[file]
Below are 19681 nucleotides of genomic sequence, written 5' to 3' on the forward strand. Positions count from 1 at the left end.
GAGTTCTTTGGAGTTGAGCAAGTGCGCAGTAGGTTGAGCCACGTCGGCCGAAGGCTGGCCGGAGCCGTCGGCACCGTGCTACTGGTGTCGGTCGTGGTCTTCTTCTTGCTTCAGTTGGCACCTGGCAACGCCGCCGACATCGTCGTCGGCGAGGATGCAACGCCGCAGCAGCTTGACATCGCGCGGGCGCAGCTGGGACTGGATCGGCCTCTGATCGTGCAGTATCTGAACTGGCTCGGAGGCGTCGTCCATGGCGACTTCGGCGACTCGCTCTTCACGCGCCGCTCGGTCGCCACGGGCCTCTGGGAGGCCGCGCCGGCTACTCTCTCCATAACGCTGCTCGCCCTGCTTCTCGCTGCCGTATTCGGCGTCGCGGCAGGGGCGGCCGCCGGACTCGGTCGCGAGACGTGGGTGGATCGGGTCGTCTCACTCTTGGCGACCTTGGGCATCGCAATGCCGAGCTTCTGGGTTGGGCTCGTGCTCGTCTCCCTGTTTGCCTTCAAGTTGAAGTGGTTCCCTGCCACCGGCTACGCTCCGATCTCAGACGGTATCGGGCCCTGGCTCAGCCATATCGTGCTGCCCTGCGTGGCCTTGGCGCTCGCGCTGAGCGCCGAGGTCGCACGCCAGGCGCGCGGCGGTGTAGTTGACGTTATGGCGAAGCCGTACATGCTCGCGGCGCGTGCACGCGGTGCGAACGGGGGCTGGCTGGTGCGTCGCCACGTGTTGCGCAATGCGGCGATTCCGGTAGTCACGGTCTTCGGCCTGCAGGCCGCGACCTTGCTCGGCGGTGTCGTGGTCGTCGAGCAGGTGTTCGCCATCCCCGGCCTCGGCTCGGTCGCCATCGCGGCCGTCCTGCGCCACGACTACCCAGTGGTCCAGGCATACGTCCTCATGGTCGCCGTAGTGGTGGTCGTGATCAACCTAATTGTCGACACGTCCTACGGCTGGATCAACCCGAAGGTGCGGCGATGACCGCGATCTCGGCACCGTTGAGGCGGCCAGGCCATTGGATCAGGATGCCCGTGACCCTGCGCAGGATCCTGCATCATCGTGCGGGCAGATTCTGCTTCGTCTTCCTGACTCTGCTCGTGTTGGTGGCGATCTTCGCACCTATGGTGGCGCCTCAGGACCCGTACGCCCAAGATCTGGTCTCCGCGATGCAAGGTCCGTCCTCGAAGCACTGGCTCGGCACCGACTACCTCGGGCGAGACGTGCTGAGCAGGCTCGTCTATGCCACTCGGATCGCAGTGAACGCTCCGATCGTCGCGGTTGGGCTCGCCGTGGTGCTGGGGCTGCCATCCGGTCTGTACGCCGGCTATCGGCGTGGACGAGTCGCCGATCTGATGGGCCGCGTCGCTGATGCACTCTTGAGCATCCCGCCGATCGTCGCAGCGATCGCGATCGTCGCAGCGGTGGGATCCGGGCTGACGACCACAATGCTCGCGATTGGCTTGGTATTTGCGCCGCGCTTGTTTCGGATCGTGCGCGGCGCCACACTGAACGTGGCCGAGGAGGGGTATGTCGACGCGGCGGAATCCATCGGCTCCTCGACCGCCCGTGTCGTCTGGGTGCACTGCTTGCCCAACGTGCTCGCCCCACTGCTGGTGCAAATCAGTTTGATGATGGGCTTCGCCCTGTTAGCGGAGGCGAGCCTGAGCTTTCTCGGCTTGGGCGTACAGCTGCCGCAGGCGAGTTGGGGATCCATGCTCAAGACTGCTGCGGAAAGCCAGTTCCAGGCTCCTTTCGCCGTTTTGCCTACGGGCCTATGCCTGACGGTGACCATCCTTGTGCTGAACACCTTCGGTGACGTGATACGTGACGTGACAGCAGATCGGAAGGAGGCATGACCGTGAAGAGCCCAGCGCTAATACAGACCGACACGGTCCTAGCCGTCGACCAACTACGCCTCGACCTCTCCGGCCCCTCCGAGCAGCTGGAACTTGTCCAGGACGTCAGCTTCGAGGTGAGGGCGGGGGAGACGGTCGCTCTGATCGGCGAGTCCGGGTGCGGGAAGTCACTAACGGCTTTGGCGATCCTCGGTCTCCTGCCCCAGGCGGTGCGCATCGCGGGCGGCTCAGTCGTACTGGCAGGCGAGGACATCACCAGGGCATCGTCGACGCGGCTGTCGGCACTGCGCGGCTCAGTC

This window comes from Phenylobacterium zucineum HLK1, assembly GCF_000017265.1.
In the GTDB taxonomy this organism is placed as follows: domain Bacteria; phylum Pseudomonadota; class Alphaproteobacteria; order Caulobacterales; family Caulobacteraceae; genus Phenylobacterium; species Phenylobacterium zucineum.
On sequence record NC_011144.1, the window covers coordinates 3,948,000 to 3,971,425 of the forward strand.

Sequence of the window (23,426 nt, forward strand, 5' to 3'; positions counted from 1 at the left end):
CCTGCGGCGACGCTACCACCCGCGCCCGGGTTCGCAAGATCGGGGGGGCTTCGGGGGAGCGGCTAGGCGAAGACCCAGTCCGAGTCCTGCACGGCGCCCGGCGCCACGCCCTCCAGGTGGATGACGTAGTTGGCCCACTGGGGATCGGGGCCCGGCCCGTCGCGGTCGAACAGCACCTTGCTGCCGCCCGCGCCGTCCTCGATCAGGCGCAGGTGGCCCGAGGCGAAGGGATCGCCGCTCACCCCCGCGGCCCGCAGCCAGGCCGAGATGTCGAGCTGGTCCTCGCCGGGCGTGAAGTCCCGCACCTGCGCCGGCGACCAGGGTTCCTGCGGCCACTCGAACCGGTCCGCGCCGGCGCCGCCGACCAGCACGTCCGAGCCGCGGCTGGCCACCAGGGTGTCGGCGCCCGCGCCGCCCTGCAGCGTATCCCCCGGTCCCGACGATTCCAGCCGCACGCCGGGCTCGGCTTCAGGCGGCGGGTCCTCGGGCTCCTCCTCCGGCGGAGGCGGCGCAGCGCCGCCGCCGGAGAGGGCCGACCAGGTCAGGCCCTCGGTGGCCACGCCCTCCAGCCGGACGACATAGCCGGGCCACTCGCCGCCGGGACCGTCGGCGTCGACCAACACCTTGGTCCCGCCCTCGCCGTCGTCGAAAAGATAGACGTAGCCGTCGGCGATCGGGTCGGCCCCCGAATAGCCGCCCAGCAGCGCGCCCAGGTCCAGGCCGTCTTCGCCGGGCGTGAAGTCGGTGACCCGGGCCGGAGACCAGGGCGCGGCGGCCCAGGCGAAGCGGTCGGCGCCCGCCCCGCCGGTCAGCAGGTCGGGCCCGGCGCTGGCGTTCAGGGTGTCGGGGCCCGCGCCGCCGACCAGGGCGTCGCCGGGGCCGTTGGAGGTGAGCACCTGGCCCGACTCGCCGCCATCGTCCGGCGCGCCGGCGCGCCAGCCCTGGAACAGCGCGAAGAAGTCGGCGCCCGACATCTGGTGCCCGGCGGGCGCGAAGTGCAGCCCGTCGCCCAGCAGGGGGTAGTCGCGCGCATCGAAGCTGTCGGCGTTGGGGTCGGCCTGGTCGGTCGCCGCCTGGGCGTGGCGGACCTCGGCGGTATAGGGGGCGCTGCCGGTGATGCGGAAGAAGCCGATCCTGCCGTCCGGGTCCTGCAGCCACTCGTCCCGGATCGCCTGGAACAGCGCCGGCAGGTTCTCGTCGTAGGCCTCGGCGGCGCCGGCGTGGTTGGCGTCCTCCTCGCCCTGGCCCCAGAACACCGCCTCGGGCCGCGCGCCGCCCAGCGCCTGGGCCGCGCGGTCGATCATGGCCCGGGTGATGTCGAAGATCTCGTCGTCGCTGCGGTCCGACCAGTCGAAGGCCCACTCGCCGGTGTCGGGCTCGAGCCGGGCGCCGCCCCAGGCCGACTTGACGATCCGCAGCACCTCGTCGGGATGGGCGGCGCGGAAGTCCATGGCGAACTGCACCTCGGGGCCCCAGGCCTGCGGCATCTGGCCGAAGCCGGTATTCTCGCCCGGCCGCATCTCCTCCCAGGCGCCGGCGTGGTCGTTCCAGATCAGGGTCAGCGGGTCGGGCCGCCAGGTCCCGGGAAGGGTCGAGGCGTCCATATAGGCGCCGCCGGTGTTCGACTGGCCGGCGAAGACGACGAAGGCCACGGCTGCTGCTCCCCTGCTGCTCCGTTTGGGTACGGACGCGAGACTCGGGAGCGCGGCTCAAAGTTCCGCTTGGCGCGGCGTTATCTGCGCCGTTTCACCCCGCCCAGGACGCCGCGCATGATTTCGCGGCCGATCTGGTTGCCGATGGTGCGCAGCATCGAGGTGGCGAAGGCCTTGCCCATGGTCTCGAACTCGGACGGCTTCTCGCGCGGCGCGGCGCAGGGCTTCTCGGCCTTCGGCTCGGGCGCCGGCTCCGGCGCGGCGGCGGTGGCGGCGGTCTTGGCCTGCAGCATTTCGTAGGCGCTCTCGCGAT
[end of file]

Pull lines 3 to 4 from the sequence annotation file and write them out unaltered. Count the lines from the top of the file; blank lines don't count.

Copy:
This window comes from Phenylobacterium zucineum HLK1, assembly GCF_000017265.1.
In the GTDB taxonomy this organism is placed as follows: domain Bacteria; phylum Pseudomonadota; class Alphaproteobacteria; order Caulobacterales; family Caulobacteraceae; genus Phenylobacterium; species Phenylobacterium zucineum.